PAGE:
Our departure from Bunbury on Wednesday was not without incident. We were on the road by about 10am and decided to pick up a coffee from a local café before we left town. We had our ‘favourite’ place but unfortunately the only park space that was close by and would fit our total length of 13 metres was on the opposite side of the road. Undetered, the captain made a leisurely cross and parked up facing the wrong way on fairly narrow road. A few moments later a local traffic warden approached the van and expressed his displeasure at the manoevre. After some smart talking by the captain the outcome was no ticket being issued and we were allowed to remain in the parking space until our coffee was ready.
From Bunbury it was onto the Coalfields Highway and our first ‘must see’ of the day, the Wellington National Park. The Park is located midway between Bunbury and Collie with the highway running through spectacular and dense Jarrah and Marri forests. These magnificent hardwood trees make a great a sight as you drive through the Park. There are a number of excellent hiking trails and lakes in the Park so the area is much visited by people from around the region.
From the National Park it was on to Collie, our first stop for the day. Collie is 60km inland from Bunbury and is Western Australia’s only coal mining town. First explored in 1829, the region was originally considered ideal for timber production however the discovery of coal in 1883 it changed the regions fortunes. Prior to arriving at Collie we had been asked to make contact with a friend of our friend Brenda who is the proprietor of a local Collie hotel, The Federal. We duely did as we were told and rocked up to meet Mereana. Mereana originally hails from Browns Bay in Auckland but moved to Perth 28 years ago and her and hubby have owned The Federal for the past six years. They have a lovely little establishment and she was a great hostess. We were loaded into her car and showed around the town and the local hot spots in the area. Many thanks Mereana.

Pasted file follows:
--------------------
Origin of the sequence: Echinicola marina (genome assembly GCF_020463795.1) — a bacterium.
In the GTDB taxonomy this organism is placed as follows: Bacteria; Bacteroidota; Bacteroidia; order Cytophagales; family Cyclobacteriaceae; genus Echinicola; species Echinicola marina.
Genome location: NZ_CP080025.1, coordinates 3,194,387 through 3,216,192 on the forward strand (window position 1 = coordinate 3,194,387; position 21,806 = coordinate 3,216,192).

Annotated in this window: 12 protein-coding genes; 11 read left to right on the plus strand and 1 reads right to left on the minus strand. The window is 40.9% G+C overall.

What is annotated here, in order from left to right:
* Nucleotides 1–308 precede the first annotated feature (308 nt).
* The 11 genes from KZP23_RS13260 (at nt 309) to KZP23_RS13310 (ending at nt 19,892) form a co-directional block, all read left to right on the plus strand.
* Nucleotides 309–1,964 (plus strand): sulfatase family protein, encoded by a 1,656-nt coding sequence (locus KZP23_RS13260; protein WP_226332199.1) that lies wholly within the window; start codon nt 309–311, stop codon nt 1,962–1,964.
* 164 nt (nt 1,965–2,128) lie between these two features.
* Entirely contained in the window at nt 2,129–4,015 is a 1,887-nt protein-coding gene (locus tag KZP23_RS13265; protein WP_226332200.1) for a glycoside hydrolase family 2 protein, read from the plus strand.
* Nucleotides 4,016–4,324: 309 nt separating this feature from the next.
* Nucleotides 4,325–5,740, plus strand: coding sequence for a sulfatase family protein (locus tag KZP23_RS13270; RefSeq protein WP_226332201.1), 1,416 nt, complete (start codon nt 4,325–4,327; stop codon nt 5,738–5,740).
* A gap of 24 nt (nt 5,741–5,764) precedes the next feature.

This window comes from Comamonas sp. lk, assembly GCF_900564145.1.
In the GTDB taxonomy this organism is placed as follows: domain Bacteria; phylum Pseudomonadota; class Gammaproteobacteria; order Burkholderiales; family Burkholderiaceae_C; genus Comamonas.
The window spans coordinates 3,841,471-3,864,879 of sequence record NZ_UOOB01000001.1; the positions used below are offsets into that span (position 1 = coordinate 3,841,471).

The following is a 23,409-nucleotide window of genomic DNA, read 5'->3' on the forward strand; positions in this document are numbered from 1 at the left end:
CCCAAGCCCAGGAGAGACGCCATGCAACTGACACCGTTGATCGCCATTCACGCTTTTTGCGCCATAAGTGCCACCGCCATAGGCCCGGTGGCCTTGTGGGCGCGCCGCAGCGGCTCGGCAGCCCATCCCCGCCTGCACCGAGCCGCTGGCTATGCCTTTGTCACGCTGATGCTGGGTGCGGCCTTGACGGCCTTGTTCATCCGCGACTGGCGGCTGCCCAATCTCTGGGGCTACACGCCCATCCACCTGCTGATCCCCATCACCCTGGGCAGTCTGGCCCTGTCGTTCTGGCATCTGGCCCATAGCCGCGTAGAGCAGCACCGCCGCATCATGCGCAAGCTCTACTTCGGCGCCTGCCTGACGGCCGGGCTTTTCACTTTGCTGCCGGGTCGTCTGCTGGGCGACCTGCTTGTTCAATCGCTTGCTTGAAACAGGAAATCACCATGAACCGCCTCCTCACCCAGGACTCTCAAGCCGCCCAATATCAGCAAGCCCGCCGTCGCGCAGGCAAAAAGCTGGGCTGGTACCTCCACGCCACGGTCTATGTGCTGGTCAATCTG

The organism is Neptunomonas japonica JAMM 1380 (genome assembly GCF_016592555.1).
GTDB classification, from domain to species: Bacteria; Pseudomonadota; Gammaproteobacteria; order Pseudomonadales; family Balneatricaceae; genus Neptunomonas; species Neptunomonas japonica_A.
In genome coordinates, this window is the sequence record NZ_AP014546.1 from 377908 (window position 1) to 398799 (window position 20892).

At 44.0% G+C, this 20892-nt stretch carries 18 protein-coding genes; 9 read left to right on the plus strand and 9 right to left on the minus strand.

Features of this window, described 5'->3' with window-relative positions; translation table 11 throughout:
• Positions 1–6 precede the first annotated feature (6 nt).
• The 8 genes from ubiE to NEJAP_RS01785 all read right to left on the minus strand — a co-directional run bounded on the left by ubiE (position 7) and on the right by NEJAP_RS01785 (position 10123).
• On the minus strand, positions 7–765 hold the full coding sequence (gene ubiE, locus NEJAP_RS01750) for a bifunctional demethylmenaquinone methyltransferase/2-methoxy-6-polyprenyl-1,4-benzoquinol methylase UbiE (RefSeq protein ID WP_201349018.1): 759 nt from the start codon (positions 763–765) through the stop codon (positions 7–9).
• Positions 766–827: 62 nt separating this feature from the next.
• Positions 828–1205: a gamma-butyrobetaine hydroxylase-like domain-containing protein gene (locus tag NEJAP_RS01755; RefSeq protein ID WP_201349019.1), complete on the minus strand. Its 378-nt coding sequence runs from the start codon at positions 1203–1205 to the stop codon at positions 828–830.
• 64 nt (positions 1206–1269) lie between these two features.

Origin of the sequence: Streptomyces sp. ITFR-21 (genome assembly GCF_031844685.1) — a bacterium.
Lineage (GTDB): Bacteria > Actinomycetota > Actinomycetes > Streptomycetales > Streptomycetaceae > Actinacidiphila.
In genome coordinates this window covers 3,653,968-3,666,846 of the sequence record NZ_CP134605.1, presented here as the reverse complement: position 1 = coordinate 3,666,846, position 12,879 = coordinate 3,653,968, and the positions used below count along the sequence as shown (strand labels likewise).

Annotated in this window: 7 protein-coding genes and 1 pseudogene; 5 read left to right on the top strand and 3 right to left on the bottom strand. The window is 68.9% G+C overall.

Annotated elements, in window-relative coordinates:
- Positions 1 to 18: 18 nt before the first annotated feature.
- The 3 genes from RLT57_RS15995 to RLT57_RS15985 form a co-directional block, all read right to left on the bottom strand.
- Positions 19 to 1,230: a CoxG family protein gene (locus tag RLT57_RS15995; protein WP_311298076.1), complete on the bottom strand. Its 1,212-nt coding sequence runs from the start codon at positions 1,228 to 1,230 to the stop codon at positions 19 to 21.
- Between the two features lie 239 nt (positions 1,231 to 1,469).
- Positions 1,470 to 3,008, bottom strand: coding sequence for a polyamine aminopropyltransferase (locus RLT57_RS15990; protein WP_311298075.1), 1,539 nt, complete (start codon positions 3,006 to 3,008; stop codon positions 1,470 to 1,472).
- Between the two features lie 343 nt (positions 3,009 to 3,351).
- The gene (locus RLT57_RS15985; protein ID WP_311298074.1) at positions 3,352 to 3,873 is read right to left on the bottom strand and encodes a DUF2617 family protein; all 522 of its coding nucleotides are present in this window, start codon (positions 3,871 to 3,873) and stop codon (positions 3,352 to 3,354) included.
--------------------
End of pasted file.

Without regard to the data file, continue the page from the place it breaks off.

From Collie it was back on the road and a further 8km east to Stockton Lake (about the size of Lake Pupuke on Auckland’s North Shore) where we made camp. Stockton Lake, once Stockton Mine, was the region’s first open-cut mine. When the mine closed it was filled with water to form an artificial lake. The Lake, with a depth of 32 metres, is now used for all type of water sport activity including diving. We were told that the place goes quite feral on weekends as it is a favourite camping haunt for local youth. Our two night stay at the Lake was during the week so it was peaceful and quiet.
Today (Friday) is a special day as it is the navigator’s birthday. Being out in the middle of nowhere made it a little difficult to ‘pop out’ for a birthday breaky however she was treated to an ‘in bed’ breakfast of poached eggs on toasted muffins accompanied by free range bacon, a medley of peppers, pink Himalayan salt and hot Nepresso coffee. It was not the Hilton but the best the captain could do in the middle of the bush. After breakfast it was a slow pack up and we were back on the road before the weekend revellers started to arrive at the Lake.
It is midday and we are back on the Coalfields Highway making our way toward Wagin. We are undecided where we will stop for the night but are hoping to find somewhere like the Stockton Lake. The big issue for the captain today is that he is trying to find somewhere where he can watch the Bledisloe Cup tomorrow. It is AFL country here with rugby being the very poor cousin and so games rarely feature in any of the hotels or clubs.